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Slow Burn: Infected, Book 2 Kindle Edition
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The story moves along at a brisk pace and makes both narrative and real-world sense.
Believable - the requisite narrow escapes rely on a blend of effort and luck. I was never taken out of the story by having my credulity pushed beyond the breaking point by one incredibly lucky break after another.
The protagonist is not a gun-porn loving survivalist prepper rattling off military acronyms and specs. He's a barista, with some back-story issues that go a long way to explaining his ability to survive.
Humor - some good wry banter between characters, and the protagonists worldview is definitely sardonic. Again, the humor is appropriate and fits with the characters and the situations.
Good twists regarding the nature of the infection.
One of the characters says "Man" too much. Seriously, that's the worst thing about the writing I could come up with. It's not brilliant writing, but very solid. No clunkers in the prose, no typos or grammar errors either.
I was very happy to come across this book/series. I've started but not finished a few recently and this one immediately had me reading and kept me going. If you're looking for a good zombie read and don't need a fetishistic attention to military equipment, go no further. I can't wait to read the next one, and look forward to more from this author.
It takes place in Austin, Texas. Ezekiel Zane, also known as Zed, spent the day getting drunk with his buddies and watching pre-season football.
Later he was arrested and slapped by a police officer. "I didn't react to the slap. Pain was becoming surprisingly easy to ignore."
There was a riot in the jail and about eight hundred prisoners escaped. Zed escaped with Earl and Murphy. Earl was shot and he and Murphy kept moving. Murphy was ill from the bite he received.
They arrived at a park. "The sky still glowed a dull blue. The hot, stagnant air, only marginally cooler without the sun's heat, draped us in its sticky blanket."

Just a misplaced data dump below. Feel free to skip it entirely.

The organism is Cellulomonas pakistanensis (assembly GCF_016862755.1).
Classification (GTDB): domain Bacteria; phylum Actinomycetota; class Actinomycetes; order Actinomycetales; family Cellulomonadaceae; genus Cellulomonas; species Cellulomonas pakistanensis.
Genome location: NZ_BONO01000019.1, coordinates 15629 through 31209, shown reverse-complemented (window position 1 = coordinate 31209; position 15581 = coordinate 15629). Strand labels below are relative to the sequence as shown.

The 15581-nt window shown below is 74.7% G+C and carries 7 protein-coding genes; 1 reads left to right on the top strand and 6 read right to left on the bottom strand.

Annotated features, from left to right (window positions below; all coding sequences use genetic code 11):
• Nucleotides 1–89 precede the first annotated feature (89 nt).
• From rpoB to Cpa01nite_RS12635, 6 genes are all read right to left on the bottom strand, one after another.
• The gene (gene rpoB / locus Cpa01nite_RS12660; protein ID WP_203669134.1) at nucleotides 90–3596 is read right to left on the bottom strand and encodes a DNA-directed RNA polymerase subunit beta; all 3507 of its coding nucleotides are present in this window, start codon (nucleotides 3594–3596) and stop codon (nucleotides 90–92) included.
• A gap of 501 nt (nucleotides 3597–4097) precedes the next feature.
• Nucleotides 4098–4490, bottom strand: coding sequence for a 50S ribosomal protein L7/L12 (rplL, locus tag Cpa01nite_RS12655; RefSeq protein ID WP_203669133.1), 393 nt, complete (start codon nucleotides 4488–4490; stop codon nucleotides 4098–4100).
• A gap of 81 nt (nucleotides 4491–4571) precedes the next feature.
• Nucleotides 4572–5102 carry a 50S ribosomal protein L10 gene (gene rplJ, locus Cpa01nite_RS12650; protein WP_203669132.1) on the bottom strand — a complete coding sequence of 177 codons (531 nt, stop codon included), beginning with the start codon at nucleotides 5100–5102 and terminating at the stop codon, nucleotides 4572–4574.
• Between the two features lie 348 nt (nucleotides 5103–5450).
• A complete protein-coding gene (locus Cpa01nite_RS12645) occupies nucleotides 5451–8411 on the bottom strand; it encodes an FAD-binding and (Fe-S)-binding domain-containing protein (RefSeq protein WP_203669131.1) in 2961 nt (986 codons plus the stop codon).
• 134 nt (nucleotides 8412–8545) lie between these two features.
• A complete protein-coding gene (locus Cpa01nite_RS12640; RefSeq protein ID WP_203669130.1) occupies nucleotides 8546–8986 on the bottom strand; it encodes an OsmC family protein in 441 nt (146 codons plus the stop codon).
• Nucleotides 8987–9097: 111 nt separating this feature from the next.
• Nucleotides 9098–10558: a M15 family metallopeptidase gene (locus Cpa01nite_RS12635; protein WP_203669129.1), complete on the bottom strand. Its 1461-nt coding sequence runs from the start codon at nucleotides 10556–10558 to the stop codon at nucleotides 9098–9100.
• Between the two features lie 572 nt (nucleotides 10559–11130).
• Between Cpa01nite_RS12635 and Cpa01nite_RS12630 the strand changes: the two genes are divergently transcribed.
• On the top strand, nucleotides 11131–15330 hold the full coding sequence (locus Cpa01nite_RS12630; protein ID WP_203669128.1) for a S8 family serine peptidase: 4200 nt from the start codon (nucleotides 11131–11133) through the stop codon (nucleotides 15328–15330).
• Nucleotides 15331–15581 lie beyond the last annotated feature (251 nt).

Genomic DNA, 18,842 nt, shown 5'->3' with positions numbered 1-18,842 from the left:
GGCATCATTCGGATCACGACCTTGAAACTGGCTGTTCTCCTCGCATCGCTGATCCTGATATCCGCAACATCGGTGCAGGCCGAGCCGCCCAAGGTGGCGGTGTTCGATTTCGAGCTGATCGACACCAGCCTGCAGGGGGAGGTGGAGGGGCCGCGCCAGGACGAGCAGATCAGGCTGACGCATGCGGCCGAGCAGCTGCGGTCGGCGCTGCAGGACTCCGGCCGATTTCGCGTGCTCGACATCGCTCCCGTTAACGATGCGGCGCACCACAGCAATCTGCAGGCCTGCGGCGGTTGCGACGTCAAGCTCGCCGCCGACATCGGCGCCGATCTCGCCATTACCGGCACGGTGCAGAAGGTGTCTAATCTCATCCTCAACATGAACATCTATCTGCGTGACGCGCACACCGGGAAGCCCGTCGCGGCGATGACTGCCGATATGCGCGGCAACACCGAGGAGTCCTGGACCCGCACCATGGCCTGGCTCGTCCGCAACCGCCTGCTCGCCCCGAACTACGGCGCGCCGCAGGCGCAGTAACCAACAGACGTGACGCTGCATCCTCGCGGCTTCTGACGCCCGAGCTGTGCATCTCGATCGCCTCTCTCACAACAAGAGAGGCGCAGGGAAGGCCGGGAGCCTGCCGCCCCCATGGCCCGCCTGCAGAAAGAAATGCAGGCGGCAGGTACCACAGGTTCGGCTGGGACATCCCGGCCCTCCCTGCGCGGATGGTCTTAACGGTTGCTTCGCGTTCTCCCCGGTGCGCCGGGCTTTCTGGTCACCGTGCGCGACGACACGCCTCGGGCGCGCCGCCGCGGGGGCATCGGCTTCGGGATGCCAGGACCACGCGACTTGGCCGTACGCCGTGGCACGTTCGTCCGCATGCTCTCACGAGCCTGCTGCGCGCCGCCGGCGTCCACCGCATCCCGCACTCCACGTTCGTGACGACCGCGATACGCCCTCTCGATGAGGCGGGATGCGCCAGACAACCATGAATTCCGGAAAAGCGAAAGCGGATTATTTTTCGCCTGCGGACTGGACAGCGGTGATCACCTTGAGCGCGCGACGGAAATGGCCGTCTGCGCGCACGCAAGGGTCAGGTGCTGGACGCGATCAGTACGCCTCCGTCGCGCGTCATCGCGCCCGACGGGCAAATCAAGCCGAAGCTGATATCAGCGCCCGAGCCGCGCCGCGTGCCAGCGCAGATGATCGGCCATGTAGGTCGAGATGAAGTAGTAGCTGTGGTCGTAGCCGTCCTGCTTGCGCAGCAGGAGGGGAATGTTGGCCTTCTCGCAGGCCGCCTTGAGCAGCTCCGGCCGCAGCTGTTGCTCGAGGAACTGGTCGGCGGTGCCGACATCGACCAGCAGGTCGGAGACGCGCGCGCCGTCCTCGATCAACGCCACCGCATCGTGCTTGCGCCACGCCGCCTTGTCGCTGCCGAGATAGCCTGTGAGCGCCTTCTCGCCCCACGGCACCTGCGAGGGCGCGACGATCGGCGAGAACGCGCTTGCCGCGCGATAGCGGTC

Zed met with Jerome a CDC worker in the quarantined area. They found a safe place in a dorm after they escaped from the locked gymnasium with Murphy who was now seriously ill.
Zed thought: "I wondered how long the crisis would last, how deeply everything would be affected. I felt foolish for even considering it, but I wondered how much of human civilization would be left when it was over. What if it was never over?"
I look forward to reading the rest of this series. Next to read is Slow Burn: Infected, Book 2.
Link to purchase: Slow Burn: Zero Day, Book 1
That said, this is still very obviously an indie novel. In the end notes, Adair says he has editors and readers, but I can only assume he means friends who take a look before he publishes. I can’t believe a professional editor has had a serious go at this book. The writing is too choppy, not everything adds up, and the dialogue is pretty bad in spots, especially in the long Zed/Murphy/Mandi discussion about what the new world will look like. Mind you, there are a few funny lines, such as the one I quoted in the title of my review. Zed is constantly going on about the need to learn how to grow carrots and chickens. Murphy finally calls him on the chicken business.
But Zed is a real problem. As I wrote in my review to Zero Day, he’s all over the place. In book one, he started off sounding like a drunken, ignorant, ultra-insensitive boor, then morphed into a kind of stand-by-me guy, and in book two he’s in super-hero mode. Plus, he’s spouting his “philosophical” musings in a way that’s really not convincing. I figure Adair knows he hasn’t got this nailed down, since he’s now got Murphy and Mandi ragging Zed about his long-windedness and his professorial bent. Unfortunately, it don’t work like that. You don’t correct poorly written character and dialogue by having other characters point it out and mock it. You go back and re-write.
Anyway, I’m about to slap down another buck or so for the next installment. I’m having good fun with the novel so far.
Most recent customer reviews
Five out of five fairy kisses for this reader.